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Issue #46

Bad books happen to good people.

It's true, sometimes, despite their best efforts, qualified professionals squeeze out the occasional turd.

Now, nobody intends to do a bad comic book. Nobody gets up in the morning and says to themselves, "I'm going to crank out a real dog today." But regardless of intent, it happens.

Stan Lee and Jack Kirby's run on the "Fantastic Four" is often cited as legitimately being "the World's Greatest Comic Magazine" and rightly so. Between the two of them (and I'm not going to go into who created what here, there are those who claim Stan did nothing more than transcribe Jack's liner notes and those who'll say Stan was calling all the shots) the book introduced a veritable universe of imaginative creations. And yet there are several issues in the run, which were, frankly, less than stellar.

"Fantastic Four" #32, for example, was a pedestrian issue with a murder mystery that anybody paying a lick of attention could solve well before our heroes doped it out.

"Fantastic Four" #34 was no prize either and several other issues during this period were pretty standard fare.

The "Fantastic Four" really kicked into high gear with #44, Joltin' Joe Sinnott came on board as the regular inker and the Uncanny Inhumans debuted. The book got so good it eclipsed everything on the stands as Galactus, the Silver Surfer, Black Panther, Klaw, Blastaar and a host of others were introduced in rapid succession. There were issues that were, comparatively, less exciting than others, but no outright stinkers.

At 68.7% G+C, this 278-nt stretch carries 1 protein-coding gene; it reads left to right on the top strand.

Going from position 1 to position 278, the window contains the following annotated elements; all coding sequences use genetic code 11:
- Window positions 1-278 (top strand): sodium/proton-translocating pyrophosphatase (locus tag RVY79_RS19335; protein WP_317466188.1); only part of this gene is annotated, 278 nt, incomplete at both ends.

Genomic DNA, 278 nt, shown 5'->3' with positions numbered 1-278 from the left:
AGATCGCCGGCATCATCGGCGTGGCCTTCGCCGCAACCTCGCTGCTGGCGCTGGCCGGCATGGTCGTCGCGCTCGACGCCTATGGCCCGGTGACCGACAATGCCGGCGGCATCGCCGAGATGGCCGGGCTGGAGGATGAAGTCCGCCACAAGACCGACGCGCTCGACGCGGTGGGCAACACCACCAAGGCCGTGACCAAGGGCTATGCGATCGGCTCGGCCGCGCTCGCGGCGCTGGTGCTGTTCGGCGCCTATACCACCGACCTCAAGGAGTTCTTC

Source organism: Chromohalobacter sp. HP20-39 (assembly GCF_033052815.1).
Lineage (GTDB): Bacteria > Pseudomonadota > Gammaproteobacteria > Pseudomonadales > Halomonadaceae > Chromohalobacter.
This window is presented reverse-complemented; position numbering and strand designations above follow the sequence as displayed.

But even Stan and Jack weren't infallible. "Fantastic Four" #80 was something of a dog. It gave the world Tomazooma, the Living Totem, and it just wasn't as awesome as all the rest.

And "Fantastic Four" #95 (despite having an awe-inspiring full page interior splash of the Thing holding up a building) was pretty dull stuff. The world's greatest super-team fought a guy in a suit who called himself the Monocle.

Ouch.

"Fantastic Four" #98 wasn't all that good either as it attempted to tie-in the then-recent moon landing with the FF tackling a Sentry here on earth. And "Fantastic Four" #100 was a real disappointment. Lee and Kirby stuck in a mess of the FF's greatest foes (okay, they were life-like androids, but they looked like the real guys -- or would have, had they been colored right) into a 19-page story and there were just too many panels with too many tiny figures and nothing getting much room to breathe. The whole production just fell flat. Years later, I'd heard that originally they had planned on making this a double-length epic much like their annuals and I can believe it. The book read like it was two issues' worth of material crammed into one.

The "Amazing Spider-Man" had its ups and downs as well. Stan Lee and Steve Ditko were behind the wheel and, for most of their 38-issue run, outstanding comics were the order of the day. Stan and Steve introduced nearly all of the characters that would comprise Spidey's ogues' gallery for decades to come.

But there were a few clunkers in there.